Sunday, October 2, 2011


(This first picture of Allister belongs to me. They next two belong to Paige Reyes.)

Allister and I started a new sport this spring: agility. I've never done agility, so of course Allister's never done agility. This has led to several comical blind-leading-the-brilliant moments. Last week in class, one of the other student's asked me why the instructor was having us do an exercise a certain way.

"I have no idea," I responded cheerfully, "but I trust that the instructor knows what she's doing, so I'm just going to do what she tells me."

I researched this instructor very carefully before signing up for class. I talked to her students, studied her training style, looked into her accomplishments, checked out her reputation. In this moment last week, it struck me - dogs have none of that. They don't know our reputation or accomplishments. They have no background information to base our relationship on at all. Yet the majority of dogs trust us anyway. Allister believes that I know what I'm doing; only I know how fallible I am. How incredible is that?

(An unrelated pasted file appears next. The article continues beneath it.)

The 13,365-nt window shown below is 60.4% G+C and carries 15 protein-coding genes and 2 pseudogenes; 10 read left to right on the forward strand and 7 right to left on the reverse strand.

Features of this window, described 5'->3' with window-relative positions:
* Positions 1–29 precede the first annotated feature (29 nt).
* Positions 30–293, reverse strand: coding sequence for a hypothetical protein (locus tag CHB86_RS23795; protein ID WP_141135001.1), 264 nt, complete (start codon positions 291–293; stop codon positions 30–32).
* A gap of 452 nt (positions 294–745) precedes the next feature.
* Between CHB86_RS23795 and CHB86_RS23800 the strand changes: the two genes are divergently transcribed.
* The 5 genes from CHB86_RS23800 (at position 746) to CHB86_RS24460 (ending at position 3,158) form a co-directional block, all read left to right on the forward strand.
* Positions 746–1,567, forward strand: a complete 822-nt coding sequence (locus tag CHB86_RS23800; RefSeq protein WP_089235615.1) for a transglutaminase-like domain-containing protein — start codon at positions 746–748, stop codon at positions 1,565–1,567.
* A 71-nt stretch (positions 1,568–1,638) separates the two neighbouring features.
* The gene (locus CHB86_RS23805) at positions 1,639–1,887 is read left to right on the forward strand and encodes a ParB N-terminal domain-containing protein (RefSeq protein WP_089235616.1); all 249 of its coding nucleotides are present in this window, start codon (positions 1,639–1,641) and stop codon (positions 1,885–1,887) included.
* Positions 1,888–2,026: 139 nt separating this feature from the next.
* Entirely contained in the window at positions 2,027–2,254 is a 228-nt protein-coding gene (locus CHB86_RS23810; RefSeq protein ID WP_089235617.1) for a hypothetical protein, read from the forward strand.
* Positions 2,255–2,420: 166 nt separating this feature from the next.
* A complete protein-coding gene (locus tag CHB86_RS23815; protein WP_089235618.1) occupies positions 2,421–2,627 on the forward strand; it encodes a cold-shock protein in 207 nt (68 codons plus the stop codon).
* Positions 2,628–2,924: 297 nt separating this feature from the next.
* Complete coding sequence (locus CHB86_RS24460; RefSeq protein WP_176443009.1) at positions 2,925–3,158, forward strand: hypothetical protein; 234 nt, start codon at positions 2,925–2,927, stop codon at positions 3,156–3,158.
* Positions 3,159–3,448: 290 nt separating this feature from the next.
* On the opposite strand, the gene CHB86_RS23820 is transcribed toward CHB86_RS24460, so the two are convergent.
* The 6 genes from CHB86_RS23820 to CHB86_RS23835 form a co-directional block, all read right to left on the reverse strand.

I am awed and humbled by the canine faith in humanity.

I listened to a lecture once on rescue culture. The speaker, knowing how easily words influence thoughts and behaviors, felt that we were doing dogs a disservice by using the word "rescue." To be "rescued" implies victimization and creates a savior/victim interaction. In short, an "I saved you, now you owe me" inequality that belies the co-dependent relationship between dogs and humans. Dogs are not victims; they are not helpless. They are survivors. If I were to die today, I doubt Rubi would give me a second thought (and I would not want her to - she should be spared the grief that humans feel). Instead, she would adapt to her changed world. She would continue to manipulate and influence her environment to the best of her abilities. If she is capable of such thoughts, she certainly would not consider herself a victim.

So here is my Rubi: she who survived all the shit the world could throw at her, then sat up and begged for more.

‎"Shelter dogs aren't broken. They've simply experienced more life than other dogs. If they were human, we would call them wise. They would be the ones with tales to tell and stories to write. The ones dealt a bad hand who responded with courage. Don't pity a shelter dog. ADOPT one. And be proud to have their greatness by your side."

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